We love Christmas Pudding

2nd November 2016 Recipes

Of course the clue is in the name but Christmas Pudding is the pudding traditionally served as part of the Christmas dinner here in Britain.

The Pudding has its origins in medieval England and is sometimes referred to as ‘plum pudding’, but despite this name, the pudding contains no actual plums due to the pre-Victorian use of the word plums as a term for raisins. The recipe brings together what were expensive or luxurious ingredients but essentially a Christmas Pudding is traditionally made of many types of dried fruits held together by egg and suet, moistened with treacle or molasses and flavoured with cinnamon, nutmeg, cloves, ginger and other sweet spices that are so important in developing its distinctive rich aroma. It is very dark in appearance as a result of the dark sugars and black treacle in most recipes and its long cooking time. The pudding mixture can be moistened with the citrus fruit juice, brandy, rum and even dark beers such as stout or porter. The pudding is then aged for at least a month up to even a year, as the high alcohol content of the pudding prevents it from spoiling.

Traditionally puddings were made on or immediately after the Sunday before Advent, i.e. four to five weeks before Christmas which this year would be the 20th November. The day became known as ‘Stir-up Sunday’ and traditionally everyone in the household, or at least every child, gave the mixture a stir and made a wish while doing so. It was common practice to include small silver coins in the pudding mixture such as a silver threepence or a sixpence and the person finding the coin in their serving was believed to also find wealth in the coming year.

Many of you will have your own recipe for Christmas Pudding, some of which might have been handed down through your family for generations. But if you don’t have a favourite recipe of your own or if it is something that you have never made, we thought it would be a nice idea to share our Christmas Pudding recipe with you.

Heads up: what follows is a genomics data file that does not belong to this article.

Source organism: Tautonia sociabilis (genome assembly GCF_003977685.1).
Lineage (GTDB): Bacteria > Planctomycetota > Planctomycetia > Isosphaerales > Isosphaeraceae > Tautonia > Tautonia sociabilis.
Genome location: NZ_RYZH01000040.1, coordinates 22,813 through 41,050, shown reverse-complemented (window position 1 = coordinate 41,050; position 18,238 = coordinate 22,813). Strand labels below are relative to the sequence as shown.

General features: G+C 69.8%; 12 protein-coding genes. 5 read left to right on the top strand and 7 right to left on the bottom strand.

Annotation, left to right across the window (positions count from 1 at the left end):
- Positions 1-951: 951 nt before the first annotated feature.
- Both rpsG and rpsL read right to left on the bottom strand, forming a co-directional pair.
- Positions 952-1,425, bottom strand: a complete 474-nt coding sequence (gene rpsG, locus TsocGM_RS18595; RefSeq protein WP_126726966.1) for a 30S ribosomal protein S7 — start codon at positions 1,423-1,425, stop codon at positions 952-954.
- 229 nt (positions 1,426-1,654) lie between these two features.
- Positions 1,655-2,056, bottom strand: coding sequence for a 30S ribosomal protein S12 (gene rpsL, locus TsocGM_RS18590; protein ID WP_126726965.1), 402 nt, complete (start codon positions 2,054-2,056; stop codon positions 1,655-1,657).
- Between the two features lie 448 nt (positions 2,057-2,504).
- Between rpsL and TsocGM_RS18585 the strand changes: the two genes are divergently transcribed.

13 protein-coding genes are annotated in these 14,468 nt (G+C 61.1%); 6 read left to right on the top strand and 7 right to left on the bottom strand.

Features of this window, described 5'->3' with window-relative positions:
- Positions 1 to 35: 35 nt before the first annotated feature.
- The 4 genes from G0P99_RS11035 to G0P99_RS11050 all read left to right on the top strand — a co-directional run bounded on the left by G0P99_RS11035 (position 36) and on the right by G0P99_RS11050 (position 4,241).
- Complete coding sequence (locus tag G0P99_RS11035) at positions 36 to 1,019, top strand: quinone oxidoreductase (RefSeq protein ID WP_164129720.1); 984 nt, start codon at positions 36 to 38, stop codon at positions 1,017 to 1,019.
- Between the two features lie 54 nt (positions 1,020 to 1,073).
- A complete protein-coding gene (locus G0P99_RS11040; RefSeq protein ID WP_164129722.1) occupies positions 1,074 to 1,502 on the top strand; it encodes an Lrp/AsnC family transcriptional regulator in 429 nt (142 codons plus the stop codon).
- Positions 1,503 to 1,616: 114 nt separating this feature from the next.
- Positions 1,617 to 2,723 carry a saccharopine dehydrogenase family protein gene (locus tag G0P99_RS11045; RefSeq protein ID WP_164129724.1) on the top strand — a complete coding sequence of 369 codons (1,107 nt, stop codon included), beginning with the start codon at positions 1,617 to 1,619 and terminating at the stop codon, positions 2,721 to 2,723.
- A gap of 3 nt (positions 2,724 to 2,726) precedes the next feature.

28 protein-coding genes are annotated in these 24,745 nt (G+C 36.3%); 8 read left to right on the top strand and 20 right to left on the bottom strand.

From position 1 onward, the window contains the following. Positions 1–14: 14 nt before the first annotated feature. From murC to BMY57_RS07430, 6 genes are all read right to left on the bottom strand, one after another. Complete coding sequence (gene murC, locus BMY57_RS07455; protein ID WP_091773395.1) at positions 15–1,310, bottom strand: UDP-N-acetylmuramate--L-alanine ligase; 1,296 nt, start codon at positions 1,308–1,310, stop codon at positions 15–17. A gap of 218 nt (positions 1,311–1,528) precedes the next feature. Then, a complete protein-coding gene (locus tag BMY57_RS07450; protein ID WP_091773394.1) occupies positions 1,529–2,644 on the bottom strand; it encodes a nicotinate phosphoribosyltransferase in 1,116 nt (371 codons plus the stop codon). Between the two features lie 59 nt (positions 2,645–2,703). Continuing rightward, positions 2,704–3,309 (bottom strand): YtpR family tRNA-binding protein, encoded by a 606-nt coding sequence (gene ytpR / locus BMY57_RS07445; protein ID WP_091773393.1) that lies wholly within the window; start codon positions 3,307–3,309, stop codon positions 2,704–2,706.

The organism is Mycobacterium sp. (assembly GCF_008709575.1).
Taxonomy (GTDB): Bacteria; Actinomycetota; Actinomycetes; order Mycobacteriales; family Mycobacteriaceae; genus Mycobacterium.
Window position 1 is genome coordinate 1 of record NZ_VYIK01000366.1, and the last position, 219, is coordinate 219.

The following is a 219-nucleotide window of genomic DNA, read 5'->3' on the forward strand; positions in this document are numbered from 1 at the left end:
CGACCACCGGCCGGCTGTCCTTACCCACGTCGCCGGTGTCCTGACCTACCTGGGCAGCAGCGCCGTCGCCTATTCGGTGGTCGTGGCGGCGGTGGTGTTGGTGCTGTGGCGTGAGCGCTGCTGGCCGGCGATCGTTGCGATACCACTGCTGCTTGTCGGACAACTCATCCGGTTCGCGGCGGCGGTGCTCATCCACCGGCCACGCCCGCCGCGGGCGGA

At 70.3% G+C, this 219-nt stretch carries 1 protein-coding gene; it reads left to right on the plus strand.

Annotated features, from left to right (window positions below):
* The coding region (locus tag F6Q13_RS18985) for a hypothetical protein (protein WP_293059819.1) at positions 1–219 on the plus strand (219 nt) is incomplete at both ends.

Once your Pudding is turned out of its basin, decorated with holly and doused in brandy or rum you can even flame or fire the pudding and bring it to the table ceremoniously as the Victorians would have done to great applause. Charles Dickens described the scene so wonderfully well in A Christmas Carol from 1843:

“Mrs Cratchit left the room alone, too nervous to bear witnesses, to take the pudding up and bring it in… Hallo! A great deal of steam! The pudding was out of the copper which smells like a washing-day. That was the cloth. A smell like an eating-house and a pastry cook’s next door to each other, with a laundress’s next door to that. That was the pudding. In half a minute Mrs.Cratchit entered, flushed, but smiling proudly with the pudding, like a speckled cannon-ball, so hard and firm, blazing in half of half-a-quarter of ignited brandy, and bedight with Christmas holly stuck into the top”.

Bea’s family Christmas Pudding Recipe

100g self raising flour
Pinch of salt
½ teaspoon grated nutmeg
½ teaspoon mixed spice
75g suet
350 g mixed dried fruit of your choice
100g soft brown sugar
½ lemon grated rind
2 eggs
2 tablespoons brandy

– Line a 2pt pudding basin
– Mix together dried ingredients
– Add eggs, brandy and mix well
– Place mixture in a prepared basin, cover with greaseproof paper and foil
– Steam for 8 hours. Allow to cool then stone in a cool dry place.
– When required steam for 2 hours before serving